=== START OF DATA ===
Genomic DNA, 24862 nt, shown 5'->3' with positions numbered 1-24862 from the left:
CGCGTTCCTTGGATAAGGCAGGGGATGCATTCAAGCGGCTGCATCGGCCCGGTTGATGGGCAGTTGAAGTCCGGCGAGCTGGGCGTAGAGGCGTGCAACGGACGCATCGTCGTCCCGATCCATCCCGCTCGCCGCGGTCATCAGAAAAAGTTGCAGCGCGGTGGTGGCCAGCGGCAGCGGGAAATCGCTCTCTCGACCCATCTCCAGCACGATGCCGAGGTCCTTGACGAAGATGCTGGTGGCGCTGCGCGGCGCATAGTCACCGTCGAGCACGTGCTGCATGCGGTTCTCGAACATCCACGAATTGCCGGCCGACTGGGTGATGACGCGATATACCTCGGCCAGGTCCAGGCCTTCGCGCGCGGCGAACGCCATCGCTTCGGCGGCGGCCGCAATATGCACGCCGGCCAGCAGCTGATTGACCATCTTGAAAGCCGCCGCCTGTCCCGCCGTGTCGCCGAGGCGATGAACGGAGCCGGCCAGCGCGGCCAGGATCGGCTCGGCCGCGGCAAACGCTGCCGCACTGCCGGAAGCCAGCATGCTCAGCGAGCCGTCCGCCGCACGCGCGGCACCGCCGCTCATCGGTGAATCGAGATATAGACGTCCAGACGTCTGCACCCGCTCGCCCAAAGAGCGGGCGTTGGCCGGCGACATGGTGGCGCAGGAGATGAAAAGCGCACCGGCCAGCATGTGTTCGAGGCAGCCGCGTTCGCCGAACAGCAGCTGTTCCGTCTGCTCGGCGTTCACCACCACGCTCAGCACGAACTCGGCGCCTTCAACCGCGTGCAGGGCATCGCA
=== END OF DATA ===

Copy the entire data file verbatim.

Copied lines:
Genomic DNA, 24862 nt, shown 5'->3' with positions numbered 1-24862 from the left:
CGCGTTCCTTGGATAAGGCAGGGGATGCATTCAAGCGGCTGCATCGGCCCGGTTGATGGGCAGTTGAAGTCCGGCGAGCTGGGCGTAGAGGCGTGCAACGGACGCATCGTCGTCCCGATCCATCCCGCTCGCCGCGGTCATCAGAAAAAGTTGCAGCGCGGTGGTGGCCAGCGGCAGCGGGAAATCGCTCTCTCGACCCATCTCCAGCACGATGCCGAGGTCCTTGACGAAGATGCTGGTGGCGCTGCGCGGCGCATAGTCACCGTCGAGCACGTGCTGCATGCGGTTCTCGAACATCCACGAATTGCCGGCCGACTGGGTGATGACGCGATATACCTCGGCCAGGTCCAGGCCTTCGCGCGCGGCGAACGCCATCGCTTCGGCGGCGGCCGCAATATGCACGCCGGCCAGCAGCTGATTGACCATCTTGAAAGCCGCCGCCTGTCCCGCCGTGTCGCCGAGGCGATGAACGGAGCCGGCCAGCGCGGCCAGGATCGGCTCGGCCGCGGCAAACGCTGCCGCACTGCCGGAAGCCAGCATGCTCAGCGAGCCGTCCGCCGCACGCGCGGCACCGCCGCTCATCGGTGAATCGAGATATAGACGTCCAGACGTCTGCACCCGCTCGCCCAAAGAGCGGGCGTTGGCCGGCGACATGGTGGCGCAGGAGATGAAAAGCGCACCGGCCAGCATGTGTTCGAGGCAGCCGCGTTCGCCGAACAGCAGCTGTTCCGTCTGCTCGGCGTTCACCACCACGCTCAGCACGAACTCGGCGCCTTCAACCGCGTGCAGGGCATCGCA